A community center with a variety of public health resources may soon be coming to the DuPage County complex in Wheaton.
Representatives from the DuPage County Health Department presented plans last Tuesday for the 33,000-square-foot building during a Wheaton planning and zoning board meeting.
The board unanimously approved the plans, with a few minor modifications. The city council is scheduled to vote on the proposal July 7.
"We are very excited about the possibility of our community center being built," said Karen Ayala, health department executive director.
"This facility will allow the department to expand public health services to provide, and really embrace, integrated care opportunities, including wellness and recovery for the residents of DuPage County."
Jason Dwyer, a project executive from Wight & Co., said large windows will offer guests a view of a courtyard area in the center of the one-story building, which would be built just east of the existing public health center at 111 N. County Farm Road.
"We wanted to create something that did not have a traditional, institutional feel to it, something that maybe was a little more inviting, kind of a little more fun," he said.
The center, expected to cost about $11 million, will include office space for the health department and the DuPage County chapter of the National Alliance on Mental Illness, now located across the street on Manchester Road.
It also will feature a reception and lounge area and various meeting rooms that can be used by staff members or for health and wellness programming for the public.
David Hass, public information officer for the health department, said the agency will have enough money to pay for the building with reserves and the sale of two existing facilities in Lombard and Wheaton.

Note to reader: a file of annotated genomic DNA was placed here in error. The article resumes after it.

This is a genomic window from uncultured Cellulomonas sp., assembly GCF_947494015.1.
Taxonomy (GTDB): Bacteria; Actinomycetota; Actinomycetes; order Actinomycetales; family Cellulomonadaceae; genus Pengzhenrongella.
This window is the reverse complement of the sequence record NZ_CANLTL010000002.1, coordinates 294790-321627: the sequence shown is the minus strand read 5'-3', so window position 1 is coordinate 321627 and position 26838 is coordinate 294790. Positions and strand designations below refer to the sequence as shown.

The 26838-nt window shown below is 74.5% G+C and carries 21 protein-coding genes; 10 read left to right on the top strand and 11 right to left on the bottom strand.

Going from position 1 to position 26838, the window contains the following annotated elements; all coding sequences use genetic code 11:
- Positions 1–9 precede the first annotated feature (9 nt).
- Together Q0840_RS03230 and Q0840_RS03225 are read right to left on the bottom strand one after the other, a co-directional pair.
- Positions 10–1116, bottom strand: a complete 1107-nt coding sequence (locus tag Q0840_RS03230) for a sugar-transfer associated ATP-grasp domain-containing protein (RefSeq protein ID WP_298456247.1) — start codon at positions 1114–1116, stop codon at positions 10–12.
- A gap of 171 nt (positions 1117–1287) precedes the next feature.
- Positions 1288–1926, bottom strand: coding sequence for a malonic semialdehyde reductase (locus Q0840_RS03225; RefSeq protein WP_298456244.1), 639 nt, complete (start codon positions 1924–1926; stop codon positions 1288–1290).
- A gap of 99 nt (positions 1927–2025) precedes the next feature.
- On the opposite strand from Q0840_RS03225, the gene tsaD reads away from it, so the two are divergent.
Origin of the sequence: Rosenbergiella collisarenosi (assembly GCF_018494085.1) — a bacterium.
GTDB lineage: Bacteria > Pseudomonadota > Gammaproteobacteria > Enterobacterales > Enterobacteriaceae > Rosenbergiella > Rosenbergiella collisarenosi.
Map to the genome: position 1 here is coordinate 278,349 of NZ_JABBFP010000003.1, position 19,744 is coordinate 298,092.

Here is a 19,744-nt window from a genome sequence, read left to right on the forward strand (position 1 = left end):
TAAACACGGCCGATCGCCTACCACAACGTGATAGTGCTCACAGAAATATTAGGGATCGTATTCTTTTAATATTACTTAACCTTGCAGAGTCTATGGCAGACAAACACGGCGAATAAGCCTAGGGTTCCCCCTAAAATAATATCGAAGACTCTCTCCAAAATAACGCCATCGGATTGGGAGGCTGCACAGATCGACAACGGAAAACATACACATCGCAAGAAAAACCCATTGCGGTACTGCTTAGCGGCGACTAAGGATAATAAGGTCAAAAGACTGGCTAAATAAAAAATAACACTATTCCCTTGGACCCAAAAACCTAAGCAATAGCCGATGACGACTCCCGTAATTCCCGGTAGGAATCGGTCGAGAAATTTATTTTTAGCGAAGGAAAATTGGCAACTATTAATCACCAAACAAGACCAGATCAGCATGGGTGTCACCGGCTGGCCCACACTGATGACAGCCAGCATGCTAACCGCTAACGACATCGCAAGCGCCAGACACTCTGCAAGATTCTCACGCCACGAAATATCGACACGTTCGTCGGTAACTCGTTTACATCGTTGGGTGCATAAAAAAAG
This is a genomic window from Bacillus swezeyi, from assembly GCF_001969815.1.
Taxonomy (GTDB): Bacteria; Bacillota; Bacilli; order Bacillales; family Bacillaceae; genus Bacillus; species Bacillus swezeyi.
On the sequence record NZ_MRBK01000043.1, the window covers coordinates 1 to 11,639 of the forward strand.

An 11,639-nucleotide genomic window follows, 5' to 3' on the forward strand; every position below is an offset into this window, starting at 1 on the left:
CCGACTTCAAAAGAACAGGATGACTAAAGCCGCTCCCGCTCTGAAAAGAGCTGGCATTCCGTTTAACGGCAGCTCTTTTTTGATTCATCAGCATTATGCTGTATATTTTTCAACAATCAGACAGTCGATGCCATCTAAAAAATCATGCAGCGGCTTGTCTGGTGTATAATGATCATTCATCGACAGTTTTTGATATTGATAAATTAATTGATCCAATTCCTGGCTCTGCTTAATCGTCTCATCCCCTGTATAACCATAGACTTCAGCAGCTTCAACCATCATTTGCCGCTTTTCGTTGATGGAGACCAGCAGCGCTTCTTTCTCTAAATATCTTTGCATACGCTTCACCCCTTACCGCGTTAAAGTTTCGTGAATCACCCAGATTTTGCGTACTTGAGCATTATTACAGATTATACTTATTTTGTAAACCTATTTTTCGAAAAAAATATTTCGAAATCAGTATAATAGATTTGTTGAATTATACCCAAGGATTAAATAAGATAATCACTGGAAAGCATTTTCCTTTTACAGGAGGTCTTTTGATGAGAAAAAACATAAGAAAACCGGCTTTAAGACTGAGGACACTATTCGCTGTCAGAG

Programming from those locations will be integrated into the new building, Hass said. In addition, a portion of the building will be dedicated to a short-term stay respite area that will run 24 hours a day.
While the health department has a license that allows up to 12 beds in a crisis unit, there is only space for 10. The new building will provide room for a dozen clients to stay overnight.
Ayala said the average stay in the unit will likely last three or four days.
"Our crisis unit provides an alternative for individuals who may have a type of behavioral health kind of crisis but not require hospitalization," she said. "It provides them with a very safe and secure voluntary space in which they could stabilize and then return into a setting of least restrictiveness."
A kitchen and multipurpose room will provide the clients with opportunities for physical activity, job training, meal preparation and other ways to expand their ability to live independently, Ayala said.
If plans for the building are approved next month, a groundbreaking may take place this summer, Hass said. Construction is expected to take about a year.